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Is basic political science being turned on its head?

I think it's safe to say that the financial regulation bill has not evolved the way that Simon Johnson predicted last year.  Johnson's thesis was pretty simple -- because of the structural dependence of politicians on financial capital, neither the executive nor the legislative branches would be willing to regulate that sector. 

Johnson wasn't necesaarily wrong in making that prediction -- when in doubt, political scientists follow the money as well.  Still, the regulation that is likely to emerge is clewarly stronger than expected.  In The New Republic, Noam Scheiber has offers his explanation for why

Basic political science tells us that, when Congress targets a complex industry with billions of dollars at stake, the legislation should weaken as it moves toward passage. The industry will plead its case with vehemence, while voters will be oblivious to the importance of subtle changes. “Words on the page are not that critical to the public,” one derivatives industry lawyer told me in March, conveying a general truism. But something unforeseen is happening as Congress wraps up its overhaul of Wall Street: Key elements of the bill are getting tougher—in some cases markedly so....

What explains the unexpected success? The financial-services industry had counted on public passion subsiding with time. As the derivatives lawyer told me a few weeks ago, “The current strategy you’re hearing is basically to keep Republicans together till cooler heads prevail.” But cooler heads aren’t prevailing. As the bailed-out banks have surged back to profitability while unemployment hovers near 10 percent, the public has, if anything, grown crankier. By holding the line on a tougher reform package, the White House has been able to ride the anger rather than get trampled by it. In a moment of rising public frustration, the populist argument gains force the longer the debate continues.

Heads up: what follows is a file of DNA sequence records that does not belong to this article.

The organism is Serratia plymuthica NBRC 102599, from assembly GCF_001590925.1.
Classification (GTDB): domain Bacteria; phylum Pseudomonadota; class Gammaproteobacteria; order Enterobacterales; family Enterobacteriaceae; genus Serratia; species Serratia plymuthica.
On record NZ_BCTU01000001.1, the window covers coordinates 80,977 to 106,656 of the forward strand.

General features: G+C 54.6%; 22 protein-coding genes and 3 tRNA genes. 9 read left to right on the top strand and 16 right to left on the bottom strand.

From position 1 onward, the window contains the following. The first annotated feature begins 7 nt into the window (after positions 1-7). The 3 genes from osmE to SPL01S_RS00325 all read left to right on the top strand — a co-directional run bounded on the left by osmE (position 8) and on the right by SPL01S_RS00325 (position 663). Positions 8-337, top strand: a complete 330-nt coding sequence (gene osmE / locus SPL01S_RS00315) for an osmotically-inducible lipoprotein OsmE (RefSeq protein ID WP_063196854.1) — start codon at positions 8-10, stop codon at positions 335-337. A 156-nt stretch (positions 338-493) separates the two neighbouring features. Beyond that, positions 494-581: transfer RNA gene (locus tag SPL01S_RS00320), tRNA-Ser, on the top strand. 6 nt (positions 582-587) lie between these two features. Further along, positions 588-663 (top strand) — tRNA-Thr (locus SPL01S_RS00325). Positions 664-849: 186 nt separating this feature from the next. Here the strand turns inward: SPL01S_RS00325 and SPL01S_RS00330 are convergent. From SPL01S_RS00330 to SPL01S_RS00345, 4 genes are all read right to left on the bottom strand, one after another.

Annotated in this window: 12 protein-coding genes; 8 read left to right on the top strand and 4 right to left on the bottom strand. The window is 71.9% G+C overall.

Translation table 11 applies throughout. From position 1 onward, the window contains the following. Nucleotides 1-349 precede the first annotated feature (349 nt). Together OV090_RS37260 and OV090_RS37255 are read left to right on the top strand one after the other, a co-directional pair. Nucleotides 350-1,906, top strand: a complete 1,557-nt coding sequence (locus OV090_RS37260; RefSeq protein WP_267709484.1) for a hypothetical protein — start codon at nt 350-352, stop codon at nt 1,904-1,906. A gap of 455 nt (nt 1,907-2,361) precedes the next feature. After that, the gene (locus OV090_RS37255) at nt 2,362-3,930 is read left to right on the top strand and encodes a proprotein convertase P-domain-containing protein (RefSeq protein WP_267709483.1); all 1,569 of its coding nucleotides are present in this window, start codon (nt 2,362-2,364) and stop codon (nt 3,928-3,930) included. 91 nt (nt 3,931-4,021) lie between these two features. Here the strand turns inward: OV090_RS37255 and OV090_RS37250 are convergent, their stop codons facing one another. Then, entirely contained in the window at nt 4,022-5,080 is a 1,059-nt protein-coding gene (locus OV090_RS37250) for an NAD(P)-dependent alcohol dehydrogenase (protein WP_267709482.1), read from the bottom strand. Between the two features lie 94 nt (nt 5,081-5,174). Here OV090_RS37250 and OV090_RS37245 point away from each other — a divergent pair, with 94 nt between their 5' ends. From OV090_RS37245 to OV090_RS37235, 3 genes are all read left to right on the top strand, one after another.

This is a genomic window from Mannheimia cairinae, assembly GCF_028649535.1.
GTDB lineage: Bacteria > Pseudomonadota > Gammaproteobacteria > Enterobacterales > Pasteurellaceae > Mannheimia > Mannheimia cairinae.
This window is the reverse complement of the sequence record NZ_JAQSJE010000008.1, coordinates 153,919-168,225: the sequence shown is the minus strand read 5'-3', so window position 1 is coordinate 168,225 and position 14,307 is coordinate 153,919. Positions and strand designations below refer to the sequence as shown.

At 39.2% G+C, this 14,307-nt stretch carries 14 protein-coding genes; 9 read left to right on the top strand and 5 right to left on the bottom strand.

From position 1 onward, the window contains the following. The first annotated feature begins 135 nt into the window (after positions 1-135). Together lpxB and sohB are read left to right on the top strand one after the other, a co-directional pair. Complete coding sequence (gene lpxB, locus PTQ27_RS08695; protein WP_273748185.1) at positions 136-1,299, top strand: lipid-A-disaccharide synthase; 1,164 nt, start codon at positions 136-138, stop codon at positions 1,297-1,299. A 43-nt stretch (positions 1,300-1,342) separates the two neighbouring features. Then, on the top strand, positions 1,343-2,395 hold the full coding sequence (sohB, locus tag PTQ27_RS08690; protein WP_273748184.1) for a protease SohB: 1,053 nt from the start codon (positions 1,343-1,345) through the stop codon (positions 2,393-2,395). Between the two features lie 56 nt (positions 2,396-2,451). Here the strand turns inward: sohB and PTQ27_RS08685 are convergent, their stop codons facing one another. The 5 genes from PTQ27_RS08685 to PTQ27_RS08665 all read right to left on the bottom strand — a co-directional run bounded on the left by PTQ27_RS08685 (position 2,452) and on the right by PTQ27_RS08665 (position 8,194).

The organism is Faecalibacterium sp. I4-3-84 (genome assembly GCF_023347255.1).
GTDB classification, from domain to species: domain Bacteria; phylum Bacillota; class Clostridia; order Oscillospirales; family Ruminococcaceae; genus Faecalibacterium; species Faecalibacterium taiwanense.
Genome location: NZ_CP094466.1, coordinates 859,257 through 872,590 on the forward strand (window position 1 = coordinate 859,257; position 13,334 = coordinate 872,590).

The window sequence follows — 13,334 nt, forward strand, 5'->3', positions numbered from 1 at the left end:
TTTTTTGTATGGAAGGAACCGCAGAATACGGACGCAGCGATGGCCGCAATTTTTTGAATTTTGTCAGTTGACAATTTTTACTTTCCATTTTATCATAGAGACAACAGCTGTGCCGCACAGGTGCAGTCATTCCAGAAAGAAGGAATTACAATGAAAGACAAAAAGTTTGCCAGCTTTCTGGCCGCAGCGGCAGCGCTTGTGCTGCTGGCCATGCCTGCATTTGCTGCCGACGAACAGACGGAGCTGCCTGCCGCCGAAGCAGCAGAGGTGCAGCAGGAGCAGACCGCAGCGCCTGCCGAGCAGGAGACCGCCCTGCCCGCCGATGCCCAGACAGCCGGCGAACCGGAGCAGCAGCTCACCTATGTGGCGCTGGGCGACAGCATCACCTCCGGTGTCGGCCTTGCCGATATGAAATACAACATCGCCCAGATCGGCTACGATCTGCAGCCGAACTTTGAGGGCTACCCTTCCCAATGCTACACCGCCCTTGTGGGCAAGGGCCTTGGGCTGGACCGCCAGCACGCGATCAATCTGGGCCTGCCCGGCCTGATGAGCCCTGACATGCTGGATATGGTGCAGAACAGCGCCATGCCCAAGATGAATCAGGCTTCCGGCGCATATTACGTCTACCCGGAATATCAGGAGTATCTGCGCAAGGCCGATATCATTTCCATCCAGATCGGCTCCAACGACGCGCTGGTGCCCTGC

So does this contradict basic political science?  Yes and no.  The outcome is still consistent with political science odels -- just not the ones that focus on interest groups.  Any Americanist will tell you that interest group politics matters a lot.  If public opinion is pretty unified around a high-profile issue, however, then there are hard political constraints that block the ability of lobbyists to do that voodoo that they do so well.  And it's pretty clear that the public is thermonuclearly pissed at the financial sector. 

Still, this is pretty surprising, because financial regulation is so friggin' arcane.  Quick, what's a credit default swap?  A collateralized debt obligation?  Are they examples of derivatives or not?  Sure, readers of this blog likely know the answers to those questions, but I guarantee you that 99% of registered voters do not know the answer.  The fact that public pressure and attention is still mobilized on this issue is unusual. 

I think it's tied into the one part of the story that Scheiber failed to mention -- the SEC indictment of Goldman Sachs.  Whether what Goldman did or not was actually illegal is not the issue.  There was a lot of reporting about what Goldman actually did -- and it seems like they weren't acting like  just a couple of bookies.  The indictment changed the political optics of financial regulation and dramatically reduced the utility of lobbying from the financial sector. 

Finreg isn't law yet, and experts like Johnson might argue that their "capture" story works on other dimensions of the regulation.  Still, I don't think this is a case where basic political science failed -- unless you think that poli sci should have predicted the SEC indictment. 

What do you think? 

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